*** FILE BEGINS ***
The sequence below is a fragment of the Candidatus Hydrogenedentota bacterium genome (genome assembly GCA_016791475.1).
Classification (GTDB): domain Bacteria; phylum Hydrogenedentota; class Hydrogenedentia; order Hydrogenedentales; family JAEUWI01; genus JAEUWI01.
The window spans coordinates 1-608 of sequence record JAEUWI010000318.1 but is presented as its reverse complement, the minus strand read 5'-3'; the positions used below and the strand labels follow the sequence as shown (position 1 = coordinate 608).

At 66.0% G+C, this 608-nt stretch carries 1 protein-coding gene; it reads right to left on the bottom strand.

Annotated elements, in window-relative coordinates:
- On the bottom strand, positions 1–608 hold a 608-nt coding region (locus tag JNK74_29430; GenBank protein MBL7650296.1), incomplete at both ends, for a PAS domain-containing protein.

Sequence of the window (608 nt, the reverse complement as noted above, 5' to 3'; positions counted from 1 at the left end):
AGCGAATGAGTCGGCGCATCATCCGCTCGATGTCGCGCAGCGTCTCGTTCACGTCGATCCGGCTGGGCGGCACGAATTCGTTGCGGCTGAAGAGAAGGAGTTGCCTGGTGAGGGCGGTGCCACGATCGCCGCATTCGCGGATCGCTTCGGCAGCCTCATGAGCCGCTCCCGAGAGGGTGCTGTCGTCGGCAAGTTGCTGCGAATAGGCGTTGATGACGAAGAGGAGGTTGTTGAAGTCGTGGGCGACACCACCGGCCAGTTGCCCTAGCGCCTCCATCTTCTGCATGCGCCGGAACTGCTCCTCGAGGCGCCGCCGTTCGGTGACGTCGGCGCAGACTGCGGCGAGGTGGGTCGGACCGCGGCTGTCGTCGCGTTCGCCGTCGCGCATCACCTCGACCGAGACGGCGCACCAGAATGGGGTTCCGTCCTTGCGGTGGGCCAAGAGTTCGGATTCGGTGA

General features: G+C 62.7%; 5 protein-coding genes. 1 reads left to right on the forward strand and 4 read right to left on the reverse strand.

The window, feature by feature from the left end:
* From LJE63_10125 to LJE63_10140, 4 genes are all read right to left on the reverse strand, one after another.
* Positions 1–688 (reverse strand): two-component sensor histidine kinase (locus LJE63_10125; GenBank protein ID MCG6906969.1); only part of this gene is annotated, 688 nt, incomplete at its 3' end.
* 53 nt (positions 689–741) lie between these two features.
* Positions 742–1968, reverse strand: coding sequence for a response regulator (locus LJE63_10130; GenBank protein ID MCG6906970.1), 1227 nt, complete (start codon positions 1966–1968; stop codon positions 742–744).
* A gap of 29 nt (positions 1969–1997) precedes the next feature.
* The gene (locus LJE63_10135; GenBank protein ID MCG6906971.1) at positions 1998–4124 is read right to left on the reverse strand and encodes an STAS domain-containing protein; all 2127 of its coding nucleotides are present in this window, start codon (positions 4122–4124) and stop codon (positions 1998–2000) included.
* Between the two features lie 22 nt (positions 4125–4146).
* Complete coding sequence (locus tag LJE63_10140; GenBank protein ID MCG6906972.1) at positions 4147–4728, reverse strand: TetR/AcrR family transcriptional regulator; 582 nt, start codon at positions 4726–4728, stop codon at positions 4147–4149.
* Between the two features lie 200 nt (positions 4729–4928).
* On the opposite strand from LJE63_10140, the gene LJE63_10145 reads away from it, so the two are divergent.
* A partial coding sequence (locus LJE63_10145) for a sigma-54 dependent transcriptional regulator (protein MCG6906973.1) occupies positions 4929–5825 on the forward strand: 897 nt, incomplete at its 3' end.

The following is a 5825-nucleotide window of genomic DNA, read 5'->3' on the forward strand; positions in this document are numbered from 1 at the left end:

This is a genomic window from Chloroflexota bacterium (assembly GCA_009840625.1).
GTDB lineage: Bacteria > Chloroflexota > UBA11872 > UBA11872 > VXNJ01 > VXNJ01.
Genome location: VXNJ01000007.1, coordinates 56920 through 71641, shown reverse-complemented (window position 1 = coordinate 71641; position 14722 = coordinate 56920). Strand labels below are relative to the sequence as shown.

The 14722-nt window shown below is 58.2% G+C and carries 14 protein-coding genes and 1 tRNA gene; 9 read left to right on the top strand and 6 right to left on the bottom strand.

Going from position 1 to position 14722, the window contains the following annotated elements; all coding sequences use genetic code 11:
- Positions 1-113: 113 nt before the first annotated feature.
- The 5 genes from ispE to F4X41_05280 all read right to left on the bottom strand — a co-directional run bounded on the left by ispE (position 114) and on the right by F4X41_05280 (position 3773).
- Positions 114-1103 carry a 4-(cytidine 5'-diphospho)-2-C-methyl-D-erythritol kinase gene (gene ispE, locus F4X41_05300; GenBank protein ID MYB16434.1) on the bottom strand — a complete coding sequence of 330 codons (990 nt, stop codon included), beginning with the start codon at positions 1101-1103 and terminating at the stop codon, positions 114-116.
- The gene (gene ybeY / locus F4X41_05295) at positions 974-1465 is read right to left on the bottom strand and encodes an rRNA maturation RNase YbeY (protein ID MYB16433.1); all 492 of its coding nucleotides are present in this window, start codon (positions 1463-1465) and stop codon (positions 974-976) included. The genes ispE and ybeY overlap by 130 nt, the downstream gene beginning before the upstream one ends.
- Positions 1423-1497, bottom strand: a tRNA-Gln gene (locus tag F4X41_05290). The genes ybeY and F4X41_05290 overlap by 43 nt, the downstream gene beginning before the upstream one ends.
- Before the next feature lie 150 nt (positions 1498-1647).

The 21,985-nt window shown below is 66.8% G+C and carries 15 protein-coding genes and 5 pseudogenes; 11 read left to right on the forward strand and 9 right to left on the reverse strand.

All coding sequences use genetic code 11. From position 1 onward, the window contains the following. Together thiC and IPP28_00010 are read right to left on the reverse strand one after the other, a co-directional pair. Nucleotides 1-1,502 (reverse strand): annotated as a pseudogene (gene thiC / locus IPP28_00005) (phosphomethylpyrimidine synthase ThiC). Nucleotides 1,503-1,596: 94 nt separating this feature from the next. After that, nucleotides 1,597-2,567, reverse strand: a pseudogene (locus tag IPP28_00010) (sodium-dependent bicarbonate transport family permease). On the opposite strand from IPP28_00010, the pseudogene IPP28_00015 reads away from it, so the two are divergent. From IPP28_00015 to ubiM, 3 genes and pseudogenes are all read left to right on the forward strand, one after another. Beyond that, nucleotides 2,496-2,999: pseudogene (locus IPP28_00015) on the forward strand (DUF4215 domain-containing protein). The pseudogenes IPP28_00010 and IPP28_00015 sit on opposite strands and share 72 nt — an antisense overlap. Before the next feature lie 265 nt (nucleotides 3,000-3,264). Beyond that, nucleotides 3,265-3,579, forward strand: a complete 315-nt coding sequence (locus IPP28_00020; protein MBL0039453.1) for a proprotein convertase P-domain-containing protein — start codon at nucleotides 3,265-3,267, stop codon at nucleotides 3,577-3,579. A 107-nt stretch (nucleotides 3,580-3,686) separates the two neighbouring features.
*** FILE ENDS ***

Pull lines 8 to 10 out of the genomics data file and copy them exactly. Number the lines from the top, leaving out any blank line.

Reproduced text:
AGCGAATGAGTCGGCGCATCATCCGCTCGATGTCGCGCAGCGTCTCGTTCACGTCGATCCGGCTGGGCGGCACGAATTCGTTGCGGCTGAAGAGAAGGAGTTGCCTGGTGAGGGCGGTGCCACGATCGCCGCATTCGCGGATCGCTTCGGCAGCCTCATGAGCCGCTCCCGAGAGGGTGCTGTCGTCGGCAAGTTGCTGCGAATAGGCGTTGATGACGAAGAGGAGGTTGTTGAAGTCGTGGGCGACACCACCGGCCAGTTGCCCTAGCGCCTCCATCTTCTGCATGCGCCGGAACTGCTCCTCGAGGCGCCGCCGTTCGGTGACGTCGGCGCAGACTGCGGCGAGGTGGGTCGGACCGCGGCTGTCGTCGCGTTCGCCGTCGCGCATCACCTCGACCGAGACGGCGCACCAGAATGGGGTTCCGTCCTTGCGGTGGGCCAAGAGTTCGGATTCGGTGA

General features: G+C 62.7%; 5 protein-coding genes. 1 reads left to right on the forward strand and 4 read right to left on the reverse strand.

The window, feature by feature from the left end: